Poster Presentation 14th International Biennial Conference on Metastasis Research 2012

The Chemokine Receptor CXCR4 in Small Cell Lung Cancer (SCLC) and its role in metastasis (#87)

Sanaz Taromi 1 , Julie Catusse , Stefan Wollner , Meike Burger
  1. University Clinic, Freiburg in Breisgau, Germany

Small cell lung cancer (SCLC) is a highly aggressive and metastatic neuroendocrine carcinoma which progresses rapidly. There is growing evidence that the chemokine receptor CXCR4 and its ligand CXCL12 are involved in migration and metastasis of SCLC. As STAT3 and Rho GTPases have been shown to be involved in the CXCR4 signaling pathway, we are investigating these pathways in SCLC cell lines and the potential therapeutic use of inhibitors of CXCR4 and/or downstream signaling pathway components in SCLC metastasis processes in vitro and in vivo.

Analysing the CXCR4/CXCL12 axis we could demonstrate different STAT3 activation types in SCLC cell lines. STAT3 was constitutively phosphorylated on both tyrosine and serine residues, which could be further increased upon CXCL12 stimulation and was completely inhibited by TN14003, a CXCR4 antagonist and/or by CDDO-Me, a synthetic triterpenoid which inhibits STAT3 directly. STAT3 tyrosine phosphorylation could also be inhibited by AG490, a Jak2 inhibitor. In addition to tyrosine phosphorylation, STAT3 acetylation on a lysine residue has also been associated in the initiation of STAT3 dimerization. CXCL12 stimulation of SCLC cells led to an increased STAT3 acetylation specific for the nuclear fraction.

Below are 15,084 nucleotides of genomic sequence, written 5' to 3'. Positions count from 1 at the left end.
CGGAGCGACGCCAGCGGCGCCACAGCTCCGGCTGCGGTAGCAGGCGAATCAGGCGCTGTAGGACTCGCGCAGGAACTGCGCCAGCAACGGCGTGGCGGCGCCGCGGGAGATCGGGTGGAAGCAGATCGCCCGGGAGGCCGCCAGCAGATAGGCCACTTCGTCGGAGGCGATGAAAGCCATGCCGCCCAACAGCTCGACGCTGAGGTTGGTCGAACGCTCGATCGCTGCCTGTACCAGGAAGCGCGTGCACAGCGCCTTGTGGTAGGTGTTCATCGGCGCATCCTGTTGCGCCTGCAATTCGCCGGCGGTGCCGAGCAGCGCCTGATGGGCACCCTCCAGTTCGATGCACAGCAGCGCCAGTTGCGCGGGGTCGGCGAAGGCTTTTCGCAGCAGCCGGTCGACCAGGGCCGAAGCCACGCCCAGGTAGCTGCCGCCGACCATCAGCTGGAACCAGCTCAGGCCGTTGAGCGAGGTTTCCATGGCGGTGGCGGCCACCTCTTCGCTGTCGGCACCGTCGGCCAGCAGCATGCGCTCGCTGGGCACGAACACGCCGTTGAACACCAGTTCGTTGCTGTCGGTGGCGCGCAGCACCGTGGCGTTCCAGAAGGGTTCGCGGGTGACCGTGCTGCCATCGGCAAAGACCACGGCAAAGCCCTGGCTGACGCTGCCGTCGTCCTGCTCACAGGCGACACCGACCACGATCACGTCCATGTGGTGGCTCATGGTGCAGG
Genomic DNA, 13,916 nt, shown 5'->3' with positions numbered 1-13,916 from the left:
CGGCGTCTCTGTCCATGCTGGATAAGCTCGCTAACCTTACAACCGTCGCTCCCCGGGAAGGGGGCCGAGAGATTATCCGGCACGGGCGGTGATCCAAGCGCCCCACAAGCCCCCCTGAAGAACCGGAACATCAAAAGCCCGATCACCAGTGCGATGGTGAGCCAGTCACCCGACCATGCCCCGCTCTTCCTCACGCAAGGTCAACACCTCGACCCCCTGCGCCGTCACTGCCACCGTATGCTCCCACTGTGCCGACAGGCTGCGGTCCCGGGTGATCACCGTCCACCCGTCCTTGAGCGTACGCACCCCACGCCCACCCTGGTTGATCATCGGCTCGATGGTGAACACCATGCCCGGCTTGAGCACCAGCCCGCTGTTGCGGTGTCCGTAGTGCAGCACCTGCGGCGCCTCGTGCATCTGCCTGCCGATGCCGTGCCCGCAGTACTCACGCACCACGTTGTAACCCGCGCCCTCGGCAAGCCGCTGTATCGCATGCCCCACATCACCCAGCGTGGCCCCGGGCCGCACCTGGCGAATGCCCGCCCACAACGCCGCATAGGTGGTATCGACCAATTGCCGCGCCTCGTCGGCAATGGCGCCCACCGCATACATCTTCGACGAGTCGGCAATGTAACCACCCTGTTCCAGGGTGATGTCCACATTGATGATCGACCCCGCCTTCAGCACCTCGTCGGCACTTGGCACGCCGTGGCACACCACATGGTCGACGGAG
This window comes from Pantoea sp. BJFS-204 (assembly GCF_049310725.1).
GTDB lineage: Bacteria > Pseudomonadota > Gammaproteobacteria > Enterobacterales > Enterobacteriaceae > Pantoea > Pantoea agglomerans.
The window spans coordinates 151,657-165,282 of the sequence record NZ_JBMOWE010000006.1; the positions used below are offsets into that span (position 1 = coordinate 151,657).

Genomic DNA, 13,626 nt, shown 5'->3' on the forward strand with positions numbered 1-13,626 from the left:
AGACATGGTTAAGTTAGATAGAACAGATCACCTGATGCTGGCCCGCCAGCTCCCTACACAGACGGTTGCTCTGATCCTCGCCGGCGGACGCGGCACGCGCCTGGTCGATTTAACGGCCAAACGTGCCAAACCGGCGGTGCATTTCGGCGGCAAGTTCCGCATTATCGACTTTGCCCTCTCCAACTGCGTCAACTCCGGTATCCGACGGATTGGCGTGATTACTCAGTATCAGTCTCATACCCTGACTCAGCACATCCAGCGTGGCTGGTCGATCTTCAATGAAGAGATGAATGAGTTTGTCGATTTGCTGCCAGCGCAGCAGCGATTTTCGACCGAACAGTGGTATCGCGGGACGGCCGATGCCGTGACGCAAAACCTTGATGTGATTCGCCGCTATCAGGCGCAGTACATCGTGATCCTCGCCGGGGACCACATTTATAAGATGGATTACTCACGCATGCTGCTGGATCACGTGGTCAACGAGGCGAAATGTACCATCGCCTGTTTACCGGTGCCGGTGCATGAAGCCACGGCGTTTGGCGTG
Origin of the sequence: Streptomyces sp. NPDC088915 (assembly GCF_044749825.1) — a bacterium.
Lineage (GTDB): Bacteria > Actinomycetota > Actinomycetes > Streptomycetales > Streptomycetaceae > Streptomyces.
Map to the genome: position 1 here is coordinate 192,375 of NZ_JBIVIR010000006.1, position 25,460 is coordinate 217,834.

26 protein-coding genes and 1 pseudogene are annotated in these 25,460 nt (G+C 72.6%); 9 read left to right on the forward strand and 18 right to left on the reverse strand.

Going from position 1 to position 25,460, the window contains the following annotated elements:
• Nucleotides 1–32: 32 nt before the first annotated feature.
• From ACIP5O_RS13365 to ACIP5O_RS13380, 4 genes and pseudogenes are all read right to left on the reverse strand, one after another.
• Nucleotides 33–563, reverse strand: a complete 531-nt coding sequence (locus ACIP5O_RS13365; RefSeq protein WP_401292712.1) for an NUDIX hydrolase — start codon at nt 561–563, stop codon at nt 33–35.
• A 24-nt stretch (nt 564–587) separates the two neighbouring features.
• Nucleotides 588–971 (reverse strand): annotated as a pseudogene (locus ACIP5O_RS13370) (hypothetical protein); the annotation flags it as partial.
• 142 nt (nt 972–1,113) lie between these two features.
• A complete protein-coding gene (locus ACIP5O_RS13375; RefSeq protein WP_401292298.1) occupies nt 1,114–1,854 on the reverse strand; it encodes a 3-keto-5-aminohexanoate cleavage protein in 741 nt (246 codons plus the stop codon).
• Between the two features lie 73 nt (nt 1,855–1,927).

STAT3 may also be involved in Rho GTPases mediated signalling cascades regulating cellular responses like actin organization, proliferation and cell migration. We could show a strong CXCR4 mediated RhoA and Rac1 activation as potential upstream signaling of STAT3 activation in SCLC cell lines. Further functional investigations (e.g. chemotaxis, pseudoemperipolesis, and cell viability assessment) will reveal the involvement of STAT3 and Rho GTPases in CXCR4 mediated metastatic processes in SCLC.

To investigate the effects of CXCR4 inhibitors and inhibitors of downstream pathways on metastasis formation in vivo, an orthotopic tumor mouse model is being established. Human SCLC cells are injected intrathoracically into the pleural space of Rag2γc mice. Tumor engraftment can be observed using BL-Imaging, MRI and PET. Six weeks after inoculation of tumor cells the animals are sacrificed in order to investigate metastasis formation in specific CXCL12 expressing organs.

To summarise, we have shown constitutive serine and tyrosine phosphorylation of STAT3 and CXCL12 induced regulation. CXCL12 also induced acetylation of STAT3 and activation of RhoA and Rac1. These results are clarifying the CXCR4 downstream cascade in small cell lung cancer and underline the interest in inhibitors for this receptor and its targets in this pathway for potential therapeutic use.